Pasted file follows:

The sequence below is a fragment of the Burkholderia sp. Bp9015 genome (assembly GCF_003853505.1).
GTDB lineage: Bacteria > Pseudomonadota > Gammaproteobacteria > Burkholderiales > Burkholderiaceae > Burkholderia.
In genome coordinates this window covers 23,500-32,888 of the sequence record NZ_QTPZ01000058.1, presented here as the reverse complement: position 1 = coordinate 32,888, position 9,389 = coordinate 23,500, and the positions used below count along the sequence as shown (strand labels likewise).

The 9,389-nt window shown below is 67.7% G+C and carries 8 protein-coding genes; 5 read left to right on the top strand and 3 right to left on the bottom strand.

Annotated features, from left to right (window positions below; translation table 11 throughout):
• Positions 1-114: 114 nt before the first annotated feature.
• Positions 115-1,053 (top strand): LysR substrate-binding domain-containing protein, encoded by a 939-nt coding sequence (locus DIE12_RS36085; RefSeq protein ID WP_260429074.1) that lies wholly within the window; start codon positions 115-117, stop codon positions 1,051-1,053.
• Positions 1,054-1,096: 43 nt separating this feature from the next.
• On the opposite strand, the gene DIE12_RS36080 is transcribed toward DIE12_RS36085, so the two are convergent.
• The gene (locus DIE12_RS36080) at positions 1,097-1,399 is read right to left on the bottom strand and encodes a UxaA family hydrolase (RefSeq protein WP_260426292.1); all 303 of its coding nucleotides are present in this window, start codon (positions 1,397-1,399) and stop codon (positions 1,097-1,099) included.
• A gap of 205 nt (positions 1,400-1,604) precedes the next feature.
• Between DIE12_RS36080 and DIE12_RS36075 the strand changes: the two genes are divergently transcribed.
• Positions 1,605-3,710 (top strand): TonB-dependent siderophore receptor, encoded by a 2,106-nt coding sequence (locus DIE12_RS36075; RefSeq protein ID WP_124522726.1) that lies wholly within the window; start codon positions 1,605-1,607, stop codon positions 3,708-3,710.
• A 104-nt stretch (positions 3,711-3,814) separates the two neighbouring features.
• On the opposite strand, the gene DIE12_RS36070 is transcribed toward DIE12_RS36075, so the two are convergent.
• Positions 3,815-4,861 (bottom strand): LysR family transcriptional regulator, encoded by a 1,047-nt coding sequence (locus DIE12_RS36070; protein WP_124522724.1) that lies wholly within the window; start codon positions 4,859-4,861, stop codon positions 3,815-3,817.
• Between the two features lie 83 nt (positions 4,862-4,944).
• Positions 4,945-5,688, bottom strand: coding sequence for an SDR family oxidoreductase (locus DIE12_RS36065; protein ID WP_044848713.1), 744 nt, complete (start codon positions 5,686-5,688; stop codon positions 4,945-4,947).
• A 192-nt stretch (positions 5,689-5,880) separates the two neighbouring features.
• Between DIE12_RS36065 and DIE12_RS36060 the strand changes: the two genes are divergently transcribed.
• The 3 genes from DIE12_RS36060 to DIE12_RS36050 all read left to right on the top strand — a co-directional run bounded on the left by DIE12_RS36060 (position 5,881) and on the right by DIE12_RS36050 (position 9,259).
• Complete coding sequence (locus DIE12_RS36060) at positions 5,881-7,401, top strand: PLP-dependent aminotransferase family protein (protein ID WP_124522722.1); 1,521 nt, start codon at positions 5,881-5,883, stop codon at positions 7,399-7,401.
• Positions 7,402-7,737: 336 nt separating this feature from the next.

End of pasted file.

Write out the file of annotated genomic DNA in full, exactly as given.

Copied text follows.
The sequence below is a fragment of the Burkholderia sp. Bp9015 genome (assembly GCF_003853505.1).
GTDB lineage: Bacteria > Pseudomonadota > Gammaproteobacteria > Burkholderiales > Burkholderiaceae > Burkholderia.
In genome coordinates this window covers 23,500-32,888 of the sequence record NZ_QTPZ01000058.1, presented here as the reverse complement: position 1 = coordinate 32,888, position 9,389 = coordinate 23,500, and the positions used below count along the sequence as shown (strand labels likewise).

The 9,389-nt window shown below is 67.7% G+C and carries 8 protein-coding genes; 5 read left to right on the top strand and 3 right to left on the bottom strand.

Annotated features, from left to right (window positions below; translation table 11 throughout):
• Positions 1-114: 114 nt before the first annotated feature.
• Positions 115-1,053 (top strand): LysR substrate-binding domain-containing protein, encoded by a 939-nt coding sequence (locus DIE12_RS36085; RefSeq protein ID WP_260429074.1) that lies wholly within the window; start codon positions 115-117, stop codon positions 1,051-1,053.
• Positions 1,054-1,096: 43 nt separating this feature from the next.
• On the opposite strand, the gene DIE12_RS36080 is transcribed toward DIE12_RS36085, so the two are convergent.
• The gene (locus DIE12_RS36080) at positions 1,097-1,399 is read right to left on the bottom strand and encodes a UxaA family hydrolase (RefSeq protein WP_260426292.1); all 303 of its coding nucleotides are present in this window, start codon (positions 1,397-1,399) and stop codon (positions 1,097-1,099) included.
• A gap of 205 nt (positions 1,400-1,604) precedes the next feature.
• Between DIE12_RS36080 and DIE12_RS36075 the strand changes: the two genes are divergently transcribed.
• Positions 1,605-3,710 (top strand): TonB-dependent siderophore receptor, encoded by a 2,106-nt coding sequence (locus DIE12_RS36075; RefSeq protein ID WP_124522726.1) that lies wholly within the window; start codon positions 1,605-1,607, stop codon positions 3,708-3,710.
• A 104-nt stretch (positions 3,711-3,814) separates the two neighbouring features.
• On the opposite strand, the gene DIE12_RS36070 is transcribed toward DIE12_RS36075, so the two are convergent.
• Positions 3,815-4,861 (bottom strand): LysR family transcriptional regulator, encoded by a 1,047-nt coding sequence (locus DIE12_RS36070; protein WP_124522724.1) that lies wholly within the window; start codon positions 4,859-4,861, stop codon positions 3,815-3,817.
• Between the two features lie 83 nt (positions 4,862-4,944).
• Positions 4,945-5,688, bottom strand: coding sequence for an SDR family oxidoreductase (locus DIE12_RS36065; protein ID WP_044848713.1), 744 nt, complete (start codon positions 5,686-5,688; stop codon positions 4,945-4,947).
• A 192-nt stretch (positions 5,689-5,880) separates the two neighbouring features.
• Between DIE12_RS36065 and DIE12_RS36060 the strand changes: the two genes are divergently transcribed.
• The 3 genes from DIE12_RS36060 to DIE12_RS36050 all read left to right on the top strand — a co-directional run bounded on the left by DIE12_RS36060 (position 5,881) and on the right by DIE12_RS36050 (position 9,259).
• Complete coding sequence (locus DIE12_RS36060) at positions 5,881-7,401, top strand: PLP-dependent aminotransferase family protein (protein ID WP_124522722.1); 1,521 nt, start codon at positions 5,881-5,883, stop codon at positions 7,399-7,401.
• Positions 7,402-7,737: 336 nt separating this feature from the next.